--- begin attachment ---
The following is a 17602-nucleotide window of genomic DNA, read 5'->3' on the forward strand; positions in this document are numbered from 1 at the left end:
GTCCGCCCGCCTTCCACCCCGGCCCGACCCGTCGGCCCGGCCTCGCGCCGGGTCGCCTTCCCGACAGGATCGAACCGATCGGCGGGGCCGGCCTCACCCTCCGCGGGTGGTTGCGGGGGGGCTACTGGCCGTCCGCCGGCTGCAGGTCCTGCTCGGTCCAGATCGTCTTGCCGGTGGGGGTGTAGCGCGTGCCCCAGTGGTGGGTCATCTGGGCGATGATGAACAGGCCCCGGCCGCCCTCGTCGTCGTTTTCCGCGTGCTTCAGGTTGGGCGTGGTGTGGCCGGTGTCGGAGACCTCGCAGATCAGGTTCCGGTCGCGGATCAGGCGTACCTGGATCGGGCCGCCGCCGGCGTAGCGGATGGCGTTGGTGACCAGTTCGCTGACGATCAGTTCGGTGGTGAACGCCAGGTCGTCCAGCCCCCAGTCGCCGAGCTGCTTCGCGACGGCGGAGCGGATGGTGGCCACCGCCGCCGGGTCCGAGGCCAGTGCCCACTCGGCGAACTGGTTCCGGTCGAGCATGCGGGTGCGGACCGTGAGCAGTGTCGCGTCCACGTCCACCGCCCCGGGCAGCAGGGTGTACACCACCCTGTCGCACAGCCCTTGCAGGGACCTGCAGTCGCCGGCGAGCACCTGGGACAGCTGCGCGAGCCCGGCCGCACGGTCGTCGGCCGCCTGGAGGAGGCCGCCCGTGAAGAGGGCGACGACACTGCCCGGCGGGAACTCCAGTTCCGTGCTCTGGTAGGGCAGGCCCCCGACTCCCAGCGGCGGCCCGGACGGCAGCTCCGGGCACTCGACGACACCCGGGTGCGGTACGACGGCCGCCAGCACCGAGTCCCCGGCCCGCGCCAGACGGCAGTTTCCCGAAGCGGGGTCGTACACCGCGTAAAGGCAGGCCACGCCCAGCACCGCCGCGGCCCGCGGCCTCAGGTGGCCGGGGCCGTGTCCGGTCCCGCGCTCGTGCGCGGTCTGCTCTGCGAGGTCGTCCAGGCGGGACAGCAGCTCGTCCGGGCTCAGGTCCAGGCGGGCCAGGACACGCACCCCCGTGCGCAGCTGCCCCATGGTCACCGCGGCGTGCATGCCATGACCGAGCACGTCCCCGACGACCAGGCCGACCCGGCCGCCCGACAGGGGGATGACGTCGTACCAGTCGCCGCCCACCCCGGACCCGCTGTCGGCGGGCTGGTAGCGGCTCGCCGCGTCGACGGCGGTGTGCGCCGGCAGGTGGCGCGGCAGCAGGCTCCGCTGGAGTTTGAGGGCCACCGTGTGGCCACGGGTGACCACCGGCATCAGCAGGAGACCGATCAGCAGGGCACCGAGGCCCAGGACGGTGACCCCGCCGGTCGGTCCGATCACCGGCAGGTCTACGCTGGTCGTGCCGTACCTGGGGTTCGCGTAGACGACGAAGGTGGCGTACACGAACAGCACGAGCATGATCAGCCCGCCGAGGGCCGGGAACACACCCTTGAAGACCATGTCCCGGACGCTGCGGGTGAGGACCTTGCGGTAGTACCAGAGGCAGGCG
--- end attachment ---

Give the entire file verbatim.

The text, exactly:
The following is a 17602-nucleotide window of genomic DNA, read 5'->3' on the forward strand; positions in this document are numbered from 1 at the left end:
GTCCGCCCGCCTTCCACCCCGGCCCGACCCGTCGGCCCGGCCTCGCGCCGGGTCGCCTTCCCGACAGGATCGAACCGATCGGCGGGGCCGGCCTCACCCTCCGCGGGTGGTTGCGGGGGGGCTACTGGCCGTCCGCCGGCTGCAGGTCCTGCTCGGTCCAGATCGTCTTGCCGGTGGGGGTGTAGCGCGTGCCCCAGTGGTGGGTCATCTGGGCGATGATGAACAGGCCCCGGCCGCCCTCGTCGTCGTTTTCCGCGTGCTTCAGGTTGGGCGTGGTGTGGCCGGTGTCGGAGACCTCGCAGATCAGGTTCCGGTCGCGGATCAGGCGTACCTGGATCGGGCCGCCGCCGGCGTAGCGGATGGCGTTGGTGACCAGTTCGCTGACGATCAGTTCGGTGGTGAACGCCAGGTCGTCCAGCCCCCAGTCGCCGAGCTGCTTCGCGACGGCGGAGCGGATGGTGGCCACCGCCGCCGGGTCCGAGGCCAGTGCCCACTCGGCGAACTGGTTCCGGTCGAGCATGCGGGTGCGGACCGTGAGCAGTGTCGCGTCCACGTCCACCGCCCCGGGCAGCAGGGTGTACACCACCCTGTCGCACAGCCCTTGCAGGGACCTGCAGTCGCCGGCGAGCACCTGGGACAGCTGCGCGAGCCCGGCCGCACGGTCGTCGGCCGCCTGGAGGAGGCCGCCCGTGAAGAGGGCGACGACACTGCCCGGCGGGAACTCCAGTTCCGTGCTCTGGTAGGGCAGGCCCCCGACTCCCAGCGGCGGCCCGGACGGCAGCTCCGGGCACTCGACGACACCCGGGTGCGGTACGACGGCCGCCAGCACCGAGTCCCCGGCCCGCGCCAGACGGCAGTTTCCCGAAGCGGGGTCGTACACCGCGTAAAGGCAGGCCACGCCCAGCACCGCCGCGGCCCGCGGCCTCAGGTGGCCGGGGCCGTGTCCGGTCCCGCGCTCGTGCGCGGTCTGCTCTGCGAGGTCGTCCAGGCGGGACAGCAGCTCGTCCGGGCTCAGGTCCAGGCGGGCCAGGACACGCACCCCCGTGCGCAGCTGCCCCATGGTCACCGCGGCGTGCATGCCATGACCGAGCACGTCCCCGACGACCAGGCCGACCCGGCCGCCCGACAGGGGGATGACGTCGTACCAGTCGCCGCCCACCCCGGACCCGCTGTCGGCGGGCTGGTAGCGGCTCGCCGCGTCGACGGCGGTGTGCGCCGGCAGGTGGCGCGGCAGCAGGCTCCGCTGGAGTTTGAGGGCCACCGTGTGGCCACGGGTGACCACCGGCATCAGCAGGAGACCGATCAGCAGGGCACCGAGGCCCAGGACGGTGACCCCGCCGGTCGGTCCGATCACCGGCAGGTCTACGCTGGTCGTGCCGTACCTGGGGTTCGCGTAGACGACGAAGGTGGCGTACACGAACAGCACGAGCATGATCAGCCCGCCGAGGGCCGGGAACACACCCTTGAAGACCATGTCCCGGACGCTGCGGGTGAGGACCTTGCGGTAGTACCAGAGGCAGGCG